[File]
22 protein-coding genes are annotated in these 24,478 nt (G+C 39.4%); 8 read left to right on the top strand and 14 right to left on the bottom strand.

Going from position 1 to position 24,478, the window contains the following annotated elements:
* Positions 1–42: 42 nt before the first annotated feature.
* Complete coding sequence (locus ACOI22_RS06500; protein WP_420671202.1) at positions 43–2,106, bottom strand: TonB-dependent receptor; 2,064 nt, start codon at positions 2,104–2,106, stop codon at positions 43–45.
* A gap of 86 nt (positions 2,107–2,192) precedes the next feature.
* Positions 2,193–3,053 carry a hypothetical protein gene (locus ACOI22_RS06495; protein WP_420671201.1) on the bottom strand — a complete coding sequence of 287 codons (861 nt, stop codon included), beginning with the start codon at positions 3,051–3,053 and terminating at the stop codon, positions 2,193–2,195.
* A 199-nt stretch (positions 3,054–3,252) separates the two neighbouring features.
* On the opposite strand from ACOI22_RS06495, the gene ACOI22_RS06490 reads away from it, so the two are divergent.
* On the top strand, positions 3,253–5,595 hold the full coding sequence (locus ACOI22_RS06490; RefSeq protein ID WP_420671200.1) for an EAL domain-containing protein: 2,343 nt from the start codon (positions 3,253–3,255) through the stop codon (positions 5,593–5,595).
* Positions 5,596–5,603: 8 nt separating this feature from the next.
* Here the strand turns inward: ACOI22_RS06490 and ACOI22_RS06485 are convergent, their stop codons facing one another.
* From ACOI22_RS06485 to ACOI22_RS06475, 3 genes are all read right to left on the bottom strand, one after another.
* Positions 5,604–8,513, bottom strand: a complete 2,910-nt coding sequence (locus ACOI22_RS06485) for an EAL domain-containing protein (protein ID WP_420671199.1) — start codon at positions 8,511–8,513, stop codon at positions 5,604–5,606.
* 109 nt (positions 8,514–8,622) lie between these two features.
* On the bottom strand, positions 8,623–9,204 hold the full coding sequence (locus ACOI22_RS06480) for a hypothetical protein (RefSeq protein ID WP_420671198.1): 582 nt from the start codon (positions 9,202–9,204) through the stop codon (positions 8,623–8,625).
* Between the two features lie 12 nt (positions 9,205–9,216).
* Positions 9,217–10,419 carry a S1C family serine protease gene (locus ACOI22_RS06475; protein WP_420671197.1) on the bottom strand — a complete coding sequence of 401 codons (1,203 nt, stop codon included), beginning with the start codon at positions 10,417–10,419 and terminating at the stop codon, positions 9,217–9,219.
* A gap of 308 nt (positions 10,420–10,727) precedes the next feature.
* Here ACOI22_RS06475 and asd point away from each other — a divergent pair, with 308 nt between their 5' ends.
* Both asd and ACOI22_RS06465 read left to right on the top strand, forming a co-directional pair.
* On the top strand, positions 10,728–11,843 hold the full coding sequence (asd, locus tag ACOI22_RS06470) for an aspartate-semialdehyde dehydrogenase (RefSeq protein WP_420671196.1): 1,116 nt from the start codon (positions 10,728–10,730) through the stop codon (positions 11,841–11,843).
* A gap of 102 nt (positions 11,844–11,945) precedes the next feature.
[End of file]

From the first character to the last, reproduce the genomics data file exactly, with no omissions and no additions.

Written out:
22 protein-coding genes are annotated in these 24,478 nt (G+C 39.4%); 8 read left to right on the top strand and 14 right to left on the bottom strand.

Going from position 1 to position 24,478, the window contains the following annotated elements:
* Positions 1–42: 42 nt before the first annotated feature.
* Complete coding sequence (locus ACOI22_RS06500; protein WP_420671202.1) at positions 43–2,106, bottom strand: TonB-dependent receptor; 2,064 nt, start codon at positions 2,104–2,106, stop codon at positions 43–45.
* A gap of 86 nt (positions 2,107–2,192) precedes the next feature.
* Positions 2,193–3,053 carry a hypothetical protein gene (locus ACOI22_RS06495; protein WP_420671201.1) on the bottom strand — a complete coding sequence of 287 codons (861 nt, stop codon included), beginning with the start codon at positions 3,051–3,053 and terminating at the stop codon, positions 2,193–2,195.
* A 199-nt stretch (positions 3,054–3,252) separates the two neighbouring features.
* On the opposite strand from ACOI22_RS06495, the gene ACOI22_RS06490 reads away from it, so the two are divergent.
* On the top strand, positions 3,253–5,595 hold the full coding sequence (locus ACOI22_RS06490; RefSeq protein ID WP_420671200.1) for an EAL domain-containing protein: 2,343 nt from the start codon (positions 3,253–3,255) through the stop codon (positions 5,593–5,595).
* Positions 5,596–5,603: 8 nt separating this feature from the next.
* Here the strand turns inward: ACOI22_RS06490 and ACOI22_RS06485 are convergent, their stop codons facing one another.
* From ACOI22_RS06485 to ACOI22_RS06475, 3 genes are all read right to left on the bottom strand, one after another.
* Positions 5,604–8,513, bottom strand: a complete 2,910-nt coding sequence (locus ACOI22_RS06485) for an EAL domain-containing protein (protein ID WP_420671199.1) — start codon at positions 8,511–8,513, stop codon at positions 5,604–5,606.
* 109 nt (positions 8,514–8,622) lie between these two features.
* On the bottom strand, positions 8,623–9,204 hold the full coding sequence (locus ACOI22_RS06480) for a hypothetical protein (RefSeq protein ID WP_420671198.1): 582 nt from the start codon (positions 9,202–9,204) through the stop codon (positions 8,623–8,625).
* Between the two features lie 12 nt (positions 9,205–9,216).
* Positions 9,217–10,419 carry a S1C family serine protease gene (locus ACOI22_RS06475; protein WP_420671197.1) on the bottom strand — a complete coding sequence of 401 codons (1,203 nt, stop codon included), beginning with the start codon at positions 10,417–10,419 and terminating at the stop codon, positions 9,217–9,219.
* A gap of 308 nt (positions 10,420–10,727) precedes the next feature.
* Here ACOI22_RS06475 and asd point away from each other — a divergent pair, with 308 nt between their 5' ends.
* Both asd and ACOI22_RS06465 read left to right on the top strand, forming a co-directional pair.
* On the top strand, positions 10,728–11,843 hold the full coding sequence (asd, locus tag ACOI22_RS06470) for an aspartate-semialdehyde dehydrogenase (RefSeq protein WP_420671196.1): 1,116 nt from the start codon (positions 10,728–10,730) through the stop codon (positions 11,841–11,843).
* A gap of 102 nt (positions 11,844–11,945) precedes the next feature.